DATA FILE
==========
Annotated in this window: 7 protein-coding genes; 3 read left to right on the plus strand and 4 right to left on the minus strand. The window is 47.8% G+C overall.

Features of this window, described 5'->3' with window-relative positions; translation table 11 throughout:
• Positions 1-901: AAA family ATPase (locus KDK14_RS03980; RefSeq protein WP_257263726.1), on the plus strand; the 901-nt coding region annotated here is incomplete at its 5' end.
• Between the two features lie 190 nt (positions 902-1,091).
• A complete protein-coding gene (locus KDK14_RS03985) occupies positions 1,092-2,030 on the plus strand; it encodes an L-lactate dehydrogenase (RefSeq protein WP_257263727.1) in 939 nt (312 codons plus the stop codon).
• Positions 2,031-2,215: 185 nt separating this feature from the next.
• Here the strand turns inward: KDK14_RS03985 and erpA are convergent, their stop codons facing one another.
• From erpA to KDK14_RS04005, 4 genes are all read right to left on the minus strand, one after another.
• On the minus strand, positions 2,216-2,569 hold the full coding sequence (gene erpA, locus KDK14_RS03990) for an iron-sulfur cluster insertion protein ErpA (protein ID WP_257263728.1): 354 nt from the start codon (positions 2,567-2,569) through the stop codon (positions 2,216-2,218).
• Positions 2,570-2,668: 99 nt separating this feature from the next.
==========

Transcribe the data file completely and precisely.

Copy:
Annotated in this window: 7 protein-coding genes; 3 read left to right on the plus strand and 4 right to left on the minus strand. The window is 47.8% G+C overall.

Features of this window, described 5'->3' with window-relative positions; translation table 11 throughout:
• Positions 1-901: AAA family ATPase (locus KDK14_RS03980; RefSeq protein WP_257263726.1), on the plus strand; the 901-nt coding region annotated here is incomplete at its 5' end.
• Between the two features lie 190 nt (positions 902-1,091).
• A complete protein-coding gene (locus KDK14_RS03985) occupies positions 1,092-2,030 on the plus strand; it encodes an L-lactate dehydrogenase (RefSeq protein WP_257263727.1) in 939 nt (312 codons plus the stop codon).
• Positions 2,031-2,215: 185 nt separating this feature from the next.
• Here the strand turns inward: KDK14_RS03985 and erpA are convergent, their stop codons facing one another.
• From erpA to KDK14_RS04005, 4 genes are all read right to left on the minus strand, one after another.
• On the minus strand, positions 2,216-2,569 hold the full coding sequence (gene erpA, locus KDK14_RS03990) for an iron-sulfur cluster insertion protein ErpA (protein ID WP_257263728.1): 354 nt from the start codon (positions 2,567-2,569) through the stop codon (positions 2,216-2,218).
• Positions 2,570-2,668: 99 nt separating this feature from the next.